Transparently hooking into the STG stack to validate an escape analysis
Sebastian Graf
sgraf1337 at gmail.com
Fri Dec 17 09:24:38 UTC 2021
(Moving the conversation off the list.)
------ Originalnachricht ------
Von: "Csaba Hruska" <csaba.hruska at gmail.com>
An: "Sebastian Graf" <sgraf1337 at gmail.com>
Cc: "ghc-devs" <ghc-devs at haskell.org>; "Sebastian Scheper"
<sebastian.scheper at student.kit.edu>
Gesendet: 16.12.2021 18:22:30
Betreff: Re: Re[2]: Transparently hooking into the STG stack to validate
an escape analysis
>Thanks for the feedback!
>Let's have a video meeting. My schedule is flexible. What time is best
>for you?
>
>Cheers,
>Csaba
>
>On Thu, Dec 16, 2021 at 5:29 PM Sebastian Graf <sgraf1337 at gmail.com>
>wrote:
>>Hey Csaba,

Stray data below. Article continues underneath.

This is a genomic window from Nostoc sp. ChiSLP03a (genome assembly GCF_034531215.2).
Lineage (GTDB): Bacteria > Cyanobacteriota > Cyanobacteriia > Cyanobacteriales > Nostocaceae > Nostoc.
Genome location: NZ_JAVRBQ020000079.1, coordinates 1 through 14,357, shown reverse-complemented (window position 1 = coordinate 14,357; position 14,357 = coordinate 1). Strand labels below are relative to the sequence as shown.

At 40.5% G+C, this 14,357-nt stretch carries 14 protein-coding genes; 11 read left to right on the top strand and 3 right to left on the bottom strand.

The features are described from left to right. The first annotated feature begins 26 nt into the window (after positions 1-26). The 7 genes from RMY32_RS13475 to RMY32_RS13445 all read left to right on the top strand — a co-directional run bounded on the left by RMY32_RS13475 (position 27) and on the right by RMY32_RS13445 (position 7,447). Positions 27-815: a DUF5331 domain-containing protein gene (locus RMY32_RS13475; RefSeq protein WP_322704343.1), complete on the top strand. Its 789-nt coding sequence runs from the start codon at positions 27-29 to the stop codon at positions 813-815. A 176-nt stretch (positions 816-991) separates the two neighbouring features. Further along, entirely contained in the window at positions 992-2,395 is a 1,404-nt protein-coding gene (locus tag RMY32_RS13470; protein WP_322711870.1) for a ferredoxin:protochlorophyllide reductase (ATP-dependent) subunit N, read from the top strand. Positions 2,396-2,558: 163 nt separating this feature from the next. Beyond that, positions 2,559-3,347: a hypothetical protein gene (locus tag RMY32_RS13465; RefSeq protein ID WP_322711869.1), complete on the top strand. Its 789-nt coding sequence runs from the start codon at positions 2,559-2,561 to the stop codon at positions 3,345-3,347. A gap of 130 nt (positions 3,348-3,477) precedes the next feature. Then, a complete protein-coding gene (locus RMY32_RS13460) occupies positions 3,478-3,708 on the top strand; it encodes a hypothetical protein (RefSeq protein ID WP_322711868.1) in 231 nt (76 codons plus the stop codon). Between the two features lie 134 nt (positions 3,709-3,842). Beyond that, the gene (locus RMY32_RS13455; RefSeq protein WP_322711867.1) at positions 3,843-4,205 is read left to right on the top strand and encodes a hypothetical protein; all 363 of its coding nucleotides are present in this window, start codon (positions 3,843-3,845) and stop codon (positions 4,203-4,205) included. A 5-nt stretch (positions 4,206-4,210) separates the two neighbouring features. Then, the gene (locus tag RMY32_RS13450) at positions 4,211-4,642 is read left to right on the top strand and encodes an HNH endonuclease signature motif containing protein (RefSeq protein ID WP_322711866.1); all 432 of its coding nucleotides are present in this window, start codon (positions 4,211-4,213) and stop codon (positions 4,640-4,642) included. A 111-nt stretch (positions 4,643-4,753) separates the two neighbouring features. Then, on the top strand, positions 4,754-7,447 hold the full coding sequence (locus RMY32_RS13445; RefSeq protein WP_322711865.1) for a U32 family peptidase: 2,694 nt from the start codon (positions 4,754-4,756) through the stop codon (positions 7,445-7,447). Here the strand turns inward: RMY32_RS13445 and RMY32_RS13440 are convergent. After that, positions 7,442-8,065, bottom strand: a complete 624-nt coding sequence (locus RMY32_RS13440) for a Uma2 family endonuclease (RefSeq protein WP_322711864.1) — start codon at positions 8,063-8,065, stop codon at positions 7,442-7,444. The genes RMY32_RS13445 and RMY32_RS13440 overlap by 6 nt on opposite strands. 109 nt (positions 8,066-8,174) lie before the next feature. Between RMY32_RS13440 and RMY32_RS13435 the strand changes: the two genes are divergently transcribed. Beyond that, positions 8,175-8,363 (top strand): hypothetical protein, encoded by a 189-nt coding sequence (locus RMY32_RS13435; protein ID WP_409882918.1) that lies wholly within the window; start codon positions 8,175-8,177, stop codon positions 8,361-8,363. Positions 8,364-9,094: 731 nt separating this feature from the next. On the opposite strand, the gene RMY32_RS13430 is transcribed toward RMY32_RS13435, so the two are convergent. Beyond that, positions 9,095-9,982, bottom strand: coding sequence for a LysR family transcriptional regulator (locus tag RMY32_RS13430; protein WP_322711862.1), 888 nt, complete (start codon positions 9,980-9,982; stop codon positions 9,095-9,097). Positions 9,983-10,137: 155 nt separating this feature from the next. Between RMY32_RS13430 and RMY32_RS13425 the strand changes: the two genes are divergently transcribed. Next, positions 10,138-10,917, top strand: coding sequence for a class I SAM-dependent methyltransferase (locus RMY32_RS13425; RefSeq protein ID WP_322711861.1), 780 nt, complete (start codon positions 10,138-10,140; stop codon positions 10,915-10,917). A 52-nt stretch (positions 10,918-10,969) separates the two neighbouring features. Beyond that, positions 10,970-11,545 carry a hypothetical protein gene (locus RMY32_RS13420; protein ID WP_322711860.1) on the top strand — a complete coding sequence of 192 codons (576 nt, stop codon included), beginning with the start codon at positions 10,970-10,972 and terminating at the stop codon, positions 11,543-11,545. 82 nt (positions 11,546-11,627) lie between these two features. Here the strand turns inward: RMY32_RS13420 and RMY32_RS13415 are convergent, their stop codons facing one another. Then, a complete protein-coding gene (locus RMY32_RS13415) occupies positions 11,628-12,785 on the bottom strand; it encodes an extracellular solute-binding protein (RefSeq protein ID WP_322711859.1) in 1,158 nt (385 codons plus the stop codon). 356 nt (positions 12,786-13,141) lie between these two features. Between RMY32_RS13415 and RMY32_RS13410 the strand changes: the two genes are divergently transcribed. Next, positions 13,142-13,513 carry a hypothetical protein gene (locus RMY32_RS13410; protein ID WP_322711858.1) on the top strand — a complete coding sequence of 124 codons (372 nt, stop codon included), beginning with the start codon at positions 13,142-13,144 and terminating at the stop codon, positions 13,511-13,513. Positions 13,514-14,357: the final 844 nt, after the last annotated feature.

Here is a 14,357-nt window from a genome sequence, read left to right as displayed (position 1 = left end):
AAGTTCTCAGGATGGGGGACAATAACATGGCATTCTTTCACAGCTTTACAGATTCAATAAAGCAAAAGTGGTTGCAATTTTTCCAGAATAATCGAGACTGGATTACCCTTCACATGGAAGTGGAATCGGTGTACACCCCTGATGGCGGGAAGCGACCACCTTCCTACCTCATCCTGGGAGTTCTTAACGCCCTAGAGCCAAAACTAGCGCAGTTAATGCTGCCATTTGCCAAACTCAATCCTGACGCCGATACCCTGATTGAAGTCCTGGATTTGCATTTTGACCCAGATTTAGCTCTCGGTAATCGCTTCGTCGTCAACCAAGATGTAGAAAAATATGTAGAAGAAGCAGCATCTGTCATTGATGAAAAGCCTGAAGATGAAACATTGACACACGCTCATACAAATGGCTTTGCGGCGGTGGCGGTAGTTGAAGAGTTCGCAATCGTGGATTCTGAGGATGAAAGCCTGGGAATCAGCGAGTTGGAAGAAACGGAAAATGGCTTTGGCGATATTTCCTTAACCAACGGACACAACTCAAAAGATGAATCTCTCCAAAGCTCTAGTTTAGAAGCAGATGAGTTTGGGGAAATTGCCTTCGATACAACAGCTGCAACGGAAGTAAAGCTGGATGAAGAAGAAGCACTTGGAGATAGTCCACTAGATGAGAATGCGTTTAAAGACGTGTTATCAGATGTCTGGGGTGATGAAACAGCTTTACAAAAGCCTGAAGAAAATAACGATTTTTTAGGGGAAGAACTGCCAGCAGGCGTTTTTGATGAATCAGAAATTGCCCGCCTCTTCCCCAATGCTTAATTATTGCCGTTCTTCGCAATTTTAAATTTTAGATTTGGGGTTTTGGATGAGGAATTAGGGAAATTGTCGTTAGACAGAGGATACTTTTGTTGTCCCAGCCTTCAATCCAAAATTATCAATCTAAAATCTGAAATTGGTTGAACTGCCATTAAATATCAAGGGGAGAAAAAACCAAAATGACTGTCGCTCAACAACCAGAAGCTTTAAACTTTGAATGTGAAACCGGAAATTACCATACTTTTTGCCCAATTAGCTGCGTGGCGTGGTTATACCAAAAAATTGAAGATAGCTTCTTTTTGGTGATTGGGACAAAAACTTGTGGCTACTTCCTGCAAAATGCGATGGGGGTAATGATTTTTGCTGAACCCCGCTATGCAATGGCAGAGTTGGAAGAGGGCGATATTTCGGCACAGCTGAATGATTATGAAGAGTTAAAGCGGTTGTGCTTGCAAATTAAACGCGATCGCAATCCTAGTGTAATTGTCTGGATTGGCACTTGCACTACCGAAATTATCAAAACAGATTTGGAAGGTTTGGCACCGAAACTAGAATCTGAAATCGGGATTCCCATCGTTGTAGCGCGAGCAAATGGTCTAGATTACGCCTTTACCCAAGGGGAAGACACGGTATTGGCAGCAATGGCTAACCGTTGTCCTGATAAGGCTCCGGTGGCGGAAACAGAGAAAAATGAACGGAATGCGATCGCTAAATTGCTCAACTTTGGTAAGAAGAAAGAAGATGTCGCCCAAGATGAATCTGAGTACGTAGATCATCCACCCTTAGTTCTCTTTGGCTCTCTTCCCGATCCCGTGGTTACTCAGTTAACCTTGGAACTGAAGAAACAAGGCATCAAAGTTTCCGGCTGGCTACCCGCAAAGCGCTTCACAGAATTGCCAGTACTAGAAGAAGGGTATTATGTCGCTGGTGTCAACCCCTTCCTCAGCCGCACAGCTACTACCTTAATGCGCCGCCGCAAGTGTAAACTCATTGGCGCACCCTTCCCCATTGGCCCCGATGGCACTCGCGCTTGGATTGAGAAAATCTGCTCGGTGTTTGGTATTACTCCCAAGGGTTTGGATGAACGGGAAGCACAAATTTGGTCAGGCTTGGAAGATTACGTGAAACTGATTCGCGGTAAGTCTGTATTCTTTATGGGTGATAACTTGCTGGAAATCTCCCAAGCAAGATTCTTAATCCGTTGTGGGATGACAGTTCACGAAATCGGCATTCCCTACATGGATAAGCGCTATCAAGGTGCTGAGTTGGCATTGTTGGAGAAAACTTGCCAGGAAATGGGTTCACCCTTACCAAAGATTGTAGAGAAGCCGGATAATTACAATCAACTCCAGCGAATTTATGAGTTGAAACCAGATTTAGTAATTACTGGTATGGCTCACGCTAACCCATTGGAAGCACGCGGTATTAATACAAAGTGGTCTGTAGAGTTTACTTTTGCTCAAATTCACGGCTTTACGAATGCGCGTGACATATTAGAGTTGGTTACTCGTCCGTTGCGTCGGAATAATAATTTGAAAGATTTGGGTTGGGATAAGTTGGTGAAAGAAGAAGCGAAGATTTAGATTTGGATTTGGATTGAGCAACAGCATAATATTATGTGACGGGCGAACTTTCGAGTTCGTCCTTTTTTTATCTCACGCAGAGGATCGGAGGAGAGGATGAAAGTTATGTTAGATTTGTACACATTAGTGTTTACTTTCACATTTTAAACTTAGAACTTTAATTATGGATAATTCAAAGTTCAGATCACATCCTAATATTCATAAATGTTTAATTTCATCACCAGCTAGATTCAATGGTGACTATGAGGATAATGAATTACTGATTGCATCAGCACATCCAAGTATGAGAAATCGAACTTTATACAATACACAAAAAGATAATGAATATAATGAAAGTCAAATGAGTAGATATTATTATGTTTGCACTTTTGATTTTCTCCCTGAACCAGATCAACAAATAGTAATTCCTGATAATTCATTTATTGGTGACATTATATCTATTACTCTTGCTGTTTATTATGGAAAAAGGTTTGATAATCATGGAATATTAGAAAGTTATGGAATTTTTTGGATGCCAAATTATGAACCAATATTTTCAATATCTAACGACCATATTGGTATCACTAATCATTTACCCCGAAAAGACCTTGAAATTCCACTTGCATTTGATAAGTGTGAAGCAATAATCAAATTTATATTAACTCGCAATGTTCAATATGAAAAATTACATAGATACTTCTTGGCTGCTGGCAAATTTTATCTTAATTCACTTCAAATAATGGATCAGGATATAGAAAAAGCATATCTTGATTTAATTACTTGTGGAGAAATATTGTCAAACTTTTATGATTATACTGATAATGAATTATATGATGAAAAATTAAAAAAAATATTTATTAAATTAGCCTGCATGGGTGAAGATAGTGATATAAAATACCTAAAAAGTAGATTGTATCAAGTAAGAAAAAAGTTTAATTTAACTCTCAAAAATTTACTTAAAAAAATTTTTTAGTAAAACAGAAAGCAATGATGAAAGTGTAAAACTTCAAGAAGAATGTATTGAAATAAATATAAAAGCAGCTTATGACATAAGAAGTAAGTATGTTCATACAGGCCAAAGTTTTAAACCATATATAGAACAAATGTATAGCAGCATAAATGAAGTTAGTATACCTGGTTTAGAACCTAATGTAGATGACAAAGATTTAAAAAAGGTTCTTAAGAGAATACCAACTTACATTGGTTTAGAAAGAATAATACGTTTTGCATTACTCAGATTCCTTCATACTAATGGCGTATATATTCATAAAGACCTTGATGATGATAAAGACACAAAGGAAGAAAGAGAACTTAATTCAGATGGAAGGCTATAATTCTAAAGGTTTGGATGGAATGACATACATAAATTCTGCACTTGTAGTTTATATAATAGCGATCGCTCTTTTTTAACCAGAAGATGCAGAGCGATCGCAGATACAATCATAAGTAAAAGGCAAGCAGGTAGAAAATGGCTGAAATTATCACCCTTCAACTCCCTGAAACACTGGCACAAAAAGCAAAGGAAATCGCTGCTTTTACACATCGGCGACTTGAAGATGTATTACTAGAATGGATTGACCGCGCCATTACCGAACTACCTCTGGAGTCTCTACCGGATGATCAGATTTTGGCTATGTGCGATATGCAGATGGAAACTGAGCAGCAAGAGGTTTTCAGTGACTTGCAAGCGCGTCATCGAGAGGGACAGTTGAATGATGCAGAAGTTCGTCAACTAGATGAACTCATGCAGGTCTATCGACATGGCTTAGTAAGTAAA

>>
>>After catching up on your talk and reflecting about it a bit, it seems
>>quite obvious that your tool is the right way to collect the data and
>>validate our analysis!
>>Even if meanwhile we decided that a "transparent stack frame" (which I
>>believe is something similar to what you are doing here
>><https://github.com/grin-compiler/ghc-whole-program-compiler-project/blob/d3ed07d9f3167ad1afa01d1aa95aec2472b2708f/external-stg-interpreter/lib/Stg/Interpreter.hs#L130>,
>>with an explicit `argCount` which we do not know) is not the ideal
>>solution we've been looking for (for different reasons).
>>
>>Essentially, we have two things
>>An escape analysis, implemented as an STG-to-STG pass that attaches a
>>boolean flag to each Id whether it "escapes its scope" (for a suitable
>>definition of that).
>>We'd like to implement it in a way that it would be reusable within
>>GHC with moderate effort (e.g., renaming Binder to Id or accounting
>>for different fields), operating on a module at a time rather than
>>whole program.The instrumentation that tries to measure how many heap
>>objects could be allocated on the stack. E.g., set a closure-specific